Wednesday, September 8, 2010

Almost right

The Daily Beast had an article about the new urban cycling wave.  Unlike most articles about tranportational cycling, which you have to read with a "glass half full" attitude, I thought this one was absolutely great until the next to last paragraph.  The words "cycle Chic" do not appear anywhere in the article,  and there's a lot of focus on the improvements in infrastructure in cities like Chicago and NYC.  (no mention of Boston)

It was so good, I just wish the author (the owner of Public cycles in SF) had left out this one sentence
"Women are more concerned with style than speed."  Some women perhaps.  Others are more concerned with practicality than speed,  safety than speed, convenience than speed.  And of course there are some women who are speed demons and don't give a flip for style.  Not to go into the issue of men who are interested in style (practicality, convenience, safety)

I appreciate that he appreciates how women are embracing bicycles as part of a healthy balanced life, and that women feel able to disregard the bicycle commuter stereotype in favor of riding their bikes wherever they happen to be going, in the clothes they happen to be wearing.   I'll choose to ignore the implication that bikes are a trend, like Yoga.

And I agree with his last sentence:
 "one thing is certain: everybody looks and feels better on a bicycle."


  1. some trends change how we I welcome the idea of a biking trend. Especially if it changes the way we as a society think about communities and getting about...

  2. He (it sounds like a "He" comment), might have been OK if he'd instead said "women and men have different ideas about bike style and comfort."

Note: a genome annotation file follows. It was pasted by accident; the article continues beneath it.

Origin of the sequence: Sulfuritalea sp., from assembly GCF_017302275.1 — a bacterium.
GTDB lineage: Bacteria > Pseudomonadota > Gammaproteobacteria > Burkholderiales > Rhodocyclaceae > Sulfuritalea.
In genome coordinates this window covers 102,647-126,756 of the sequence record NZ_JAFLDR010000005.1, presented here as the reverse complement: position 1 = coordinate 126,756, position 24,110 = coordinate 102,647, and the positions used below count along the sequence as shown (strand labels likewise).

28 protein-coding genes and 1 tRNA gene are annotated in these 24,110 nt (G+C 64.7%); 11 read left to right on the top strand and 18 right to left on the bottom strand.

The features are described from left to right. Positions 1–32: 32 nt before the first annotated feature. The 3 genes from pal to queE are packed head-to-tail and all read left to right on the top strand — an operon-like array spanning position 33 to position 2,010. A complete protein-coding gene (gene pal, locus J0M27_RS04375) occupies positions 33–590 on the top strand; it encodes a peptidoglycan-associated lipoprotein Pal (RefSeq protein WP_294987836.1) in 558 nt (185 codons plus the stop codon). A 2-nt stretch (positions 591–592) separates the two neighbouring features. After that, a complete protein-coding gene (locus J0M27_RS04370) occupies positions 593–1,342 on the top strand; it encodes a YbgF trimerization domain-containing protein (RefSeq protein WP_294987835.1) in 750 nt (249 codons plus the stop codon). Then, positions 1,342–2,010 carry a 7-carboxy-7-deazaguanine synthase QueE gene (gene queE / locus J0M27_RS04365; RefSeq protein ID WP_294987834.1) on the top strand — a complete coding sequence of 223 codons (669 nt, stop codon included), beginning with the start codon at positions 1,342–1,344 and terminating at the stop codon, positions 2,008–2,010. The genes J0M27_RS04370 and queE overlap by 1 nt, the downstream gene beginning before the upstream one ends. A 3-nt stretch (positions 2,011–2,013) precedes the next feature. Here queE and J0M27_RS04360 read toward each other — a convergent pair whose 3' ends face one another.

3. This from someone who just made a post on his own blog about his discovery of the benefits of purses - in a style that most women would tend to turn their noses up at...

  4. "I'll choose to ignore the implication that bikes are a trend, like Yoga."

    I agree with the entirety of your analysis of the article. But I do think that the growing numbers of women in cycling IS a trend as much as yoga is, and that is not a bad thing. I would also argue that people that like to transport cycle also probably like doing yoga. Both increase your fitness and make you happy-- precisely why they are trendy.

  5. He's basically extrapolating from "women I see in my shop" to "all women who ride bikes," without realizing he may be seeing a highly self-selecting sample. He stocks bikes to appeal to women who care more about style than speed, so that's what he sees.

    He also doesn't quite grasp where to put a comma, but that's a different problem.

    Has Boston or any surrounding towns actually made any major improvements in bike infrastructure recently? We seem to be getting more marked bike lanes, but not much in the way of improved parking.

  6. Boston *has* implemented some very important improvements in cycling infrastructure this summer. First was getting the SW corridor repaved. Second was extending the Commonwealth Ave. bike lanes (and narrowing the car lanes) past BU. There are surely some others, but those two were monumentally important to me.

    Also, construction has begun on the Fitchburg Cutoff Path, which will be like a Minuteman Bikeway just for Belmont.

  7. Musing on cannot be a coincidence that any number of bike blogs has blossomed in the past year or two...or at most three. Or can it?